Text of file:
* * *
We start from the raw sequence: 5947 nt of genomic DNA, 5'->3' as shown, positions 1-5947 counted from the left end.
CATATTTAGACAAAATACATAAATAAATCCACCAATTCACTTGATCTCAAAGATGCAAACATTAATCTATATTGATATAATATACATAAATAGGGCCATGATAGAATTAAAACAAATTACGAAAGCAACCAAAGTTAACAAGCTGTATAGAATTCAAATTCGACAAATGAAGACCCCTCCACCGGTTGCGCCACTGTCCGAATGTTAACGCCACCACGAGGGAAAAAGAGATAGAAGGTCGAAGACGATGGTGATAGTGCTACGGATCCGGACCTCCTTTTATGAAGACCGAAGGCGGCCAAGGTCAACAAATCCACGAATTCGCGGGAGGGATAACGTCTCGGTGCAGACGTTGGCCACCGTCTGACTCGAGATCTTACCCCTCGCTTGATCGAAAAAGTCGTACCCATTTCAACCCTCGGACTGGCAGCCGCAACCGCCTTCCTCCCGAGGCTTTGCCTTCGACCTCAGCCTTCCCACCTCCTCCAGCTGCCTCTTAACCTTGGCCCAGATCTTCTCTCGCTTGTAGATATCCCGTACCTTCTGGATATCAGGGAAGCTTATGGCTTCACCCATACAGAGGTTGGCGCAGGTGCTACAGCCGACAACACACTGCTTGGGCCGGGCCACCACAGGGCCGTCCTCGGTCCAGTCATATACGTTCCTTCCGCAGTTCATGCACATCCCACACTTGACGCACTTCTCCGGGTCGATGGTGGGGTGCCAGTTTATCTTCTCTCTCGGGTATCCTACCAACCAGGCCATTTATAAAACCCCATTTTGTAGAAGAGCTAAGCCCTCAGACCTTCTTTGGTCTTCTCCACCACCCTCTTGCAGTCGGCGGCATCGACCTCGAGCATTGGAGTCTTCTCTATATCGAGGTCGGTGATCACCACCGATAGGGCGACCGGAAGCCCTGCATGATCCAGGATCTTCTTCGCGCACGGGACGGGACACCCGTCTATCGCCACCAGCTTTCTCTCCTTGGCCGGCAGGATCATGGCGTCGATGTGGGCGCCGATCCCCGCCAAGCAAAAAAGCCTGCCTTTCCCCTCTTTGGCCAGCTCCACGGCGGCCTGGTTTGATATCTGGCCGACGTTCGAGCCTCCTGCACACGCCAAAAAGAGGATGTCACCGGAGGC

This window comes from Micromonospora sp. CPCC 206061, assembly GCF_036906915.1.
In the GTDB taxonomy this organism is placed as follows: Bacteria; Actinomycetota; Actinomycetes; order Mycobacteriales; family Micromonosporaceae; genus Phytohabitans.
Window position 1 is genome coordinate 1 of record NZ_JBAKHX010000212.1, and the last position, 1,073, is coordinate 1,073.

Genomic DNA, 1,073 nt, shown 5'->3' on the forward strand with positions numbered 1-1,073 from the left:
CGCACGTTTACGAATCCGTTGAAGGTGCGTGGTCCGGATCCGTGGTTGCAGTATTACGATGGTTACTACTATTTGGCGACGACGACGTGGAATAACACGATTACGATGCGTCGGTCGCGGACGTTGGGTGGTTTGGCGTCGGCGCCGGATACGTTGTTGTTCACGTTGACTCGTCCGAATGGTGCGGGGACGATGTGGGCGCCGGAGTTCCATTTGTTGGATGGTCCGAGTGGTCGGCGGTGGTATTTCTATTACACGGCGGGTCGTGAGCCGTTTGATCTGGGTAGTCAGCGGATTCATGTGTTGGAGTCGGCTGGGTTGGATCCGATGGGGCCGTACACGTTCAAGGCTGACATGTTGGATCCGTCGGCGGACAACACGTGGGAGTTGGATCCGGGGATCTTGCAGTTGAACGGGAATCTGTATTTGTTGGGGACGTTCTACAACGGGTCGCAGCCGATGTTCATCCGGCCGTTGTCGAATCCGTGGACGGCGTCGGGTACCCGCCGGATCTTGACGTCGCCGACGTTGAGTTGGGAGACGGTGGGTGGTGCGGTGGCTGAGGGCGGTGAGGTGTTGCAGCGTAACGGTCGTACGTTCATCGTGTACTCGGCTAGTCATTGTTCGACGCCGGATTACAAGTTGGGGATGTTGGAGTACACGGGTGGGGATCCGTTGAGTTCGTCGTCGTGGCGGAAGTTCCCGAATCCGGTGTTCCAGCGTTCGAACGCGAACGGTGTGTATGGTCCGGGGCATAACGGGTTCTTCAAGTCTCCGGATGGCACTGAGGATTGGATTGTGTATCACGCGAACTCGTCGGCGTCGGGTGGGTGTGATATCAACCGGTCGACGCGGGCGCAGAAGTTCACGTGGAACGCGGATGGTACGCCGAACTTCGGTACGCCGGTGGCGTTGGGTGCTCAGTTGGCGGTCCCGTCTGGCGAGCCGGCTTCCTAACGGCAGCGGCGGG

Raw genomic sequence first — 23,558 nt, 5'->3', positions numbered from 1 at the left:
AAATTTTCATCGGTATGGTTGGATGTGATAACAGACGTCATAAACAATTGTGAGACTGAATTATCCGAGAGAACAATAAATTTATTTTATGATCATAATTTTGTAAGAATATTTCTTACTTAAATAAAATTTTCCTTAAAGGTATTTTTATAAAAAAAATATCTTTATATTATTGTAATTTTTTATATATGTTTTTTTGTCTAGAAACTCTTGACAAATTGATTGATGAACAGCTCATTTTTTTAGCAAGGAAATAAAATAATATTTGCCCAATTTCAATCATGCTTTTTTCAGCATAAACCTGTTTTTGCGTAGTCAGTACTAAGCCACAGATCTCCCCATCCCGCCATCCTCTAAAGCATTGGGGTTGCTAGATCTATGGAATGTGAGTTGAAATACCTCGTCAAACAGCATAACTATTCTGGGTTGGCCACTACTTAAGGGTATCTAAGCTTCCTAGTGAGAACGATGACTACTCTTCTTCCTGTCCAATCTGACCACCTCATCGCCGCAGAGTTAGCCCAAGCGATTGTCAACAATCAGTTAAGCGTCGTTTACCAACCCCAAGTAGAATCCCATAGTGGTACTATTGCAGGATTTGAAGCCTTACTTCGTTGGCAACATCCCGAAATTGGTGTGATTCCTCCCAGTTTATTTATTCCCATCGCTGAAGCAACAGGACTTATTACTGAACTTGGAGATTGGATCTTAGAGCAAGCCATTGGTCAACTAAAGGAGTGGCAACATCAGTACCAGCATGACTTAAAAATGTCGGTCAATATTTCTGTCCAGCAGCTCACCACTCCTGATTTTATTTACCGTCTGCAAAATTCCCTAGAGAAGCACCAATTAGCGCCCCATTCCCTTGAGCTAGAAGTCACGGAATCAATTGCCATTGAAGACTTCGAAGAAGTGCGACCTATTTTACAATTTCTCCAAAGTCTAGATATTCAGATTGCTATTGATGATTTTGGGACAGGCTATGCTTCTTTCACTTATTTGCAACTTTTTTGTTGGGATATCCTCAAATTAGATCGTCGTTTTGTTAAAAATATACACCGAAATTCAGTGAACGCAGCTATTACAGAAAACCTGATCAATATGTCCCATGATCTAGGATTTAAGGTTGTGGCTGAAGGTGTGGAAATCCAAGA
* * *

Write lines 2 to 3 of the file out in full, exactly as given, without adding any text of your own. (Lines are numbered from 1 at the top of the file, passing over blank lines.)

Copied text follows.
CATATTTAGACAAAATACATAAATAAATCCACCAATTCACTTGATCTCAAAGATGCAAACATTAATCTATATTGATATAATATACATAAATAGGGCCATGATAGAATTAAAACAAATTACGAAAGCAACCAAAGTTAACAAGCTGTATAGAATTCAAATTCGACAAATGAAGACCCCTCCACCGGTTGCGCCACTGTCCGAATGTTAACGCCACCACGAGGGAAAAAGAGATAGAAGGTCGAAGACGATGGTGATAGTGCTACGGATCCGGACCTCCTTTTATGAAGACCGAAGGCGGCCAAGGTCAACAAATCCACGAATTCGCGGGAGGGATAACGTCTCGGTGCAGACGTTGGCCACCGTCTGACTCGAGATCTTACCCCTCGCTTGATCGAAAAAGTCGTACCCATTTCAACCCTCGGACTGGCAGCCGCAACCGCCTTCCTCCCGAGGCTTTGCCTTCGACCTCAGCCTTCCCACCTCCTCCAGCTGCCTCTTAACCTTGGCCCAGATCTTCTCTCGCTTGTAGATATCCCGTACCTTCTGGATATCAGGGAAGCTTATGGCTTCACCCATACAGAGGTTGGCGCAGGTGCTACAGCCGACAACACACTGCTTGGGCCGGGCCACCACAGGGCCGTCCTCGGTCCAGTCATATACGTTCCTTCCGCAGTTCATGCACATCCCACACTTGACGCACTTCTCCGGGTCGATGGTGGGGTGCCAGTTTATCTTCTCTCTCGGGTATCCTACCAACCAGGCCATTTATAAAACCCCATTTTGTAGAAGAGCTAAGCCCTCAGACCTTCTTTGGTCTTCTCCACCACCCTCTTGCAGTCGGCGGCATCGACCTCGAGCATTGGAGTCTTCTCTATATCGAGGTCGGTGATCACCACCGATAGGGCGACCGGAAGCCCTGCATGATCCAGGATCTTCTTCGCGCACGGGACGGGACACCCGTCTATCGCCACCAGCTTTCTCTCCTTGGCCGGCAGGATCATGGCGTCGATGTGGGCGCCGATCCCCGCCAAGCAAAAAAGCCTGCCTTTCCCCTCTTTGGCCAGCTCCACGGCGGCCTGGTTTGATATCTGGCCGACGTTCGAGCCTCCTGCACACGCCAAAAAGAGGATGTCACCGGAGGC

This window comes from Micromonospora sp. CPCC 206061, assembly GCF_036906915.1.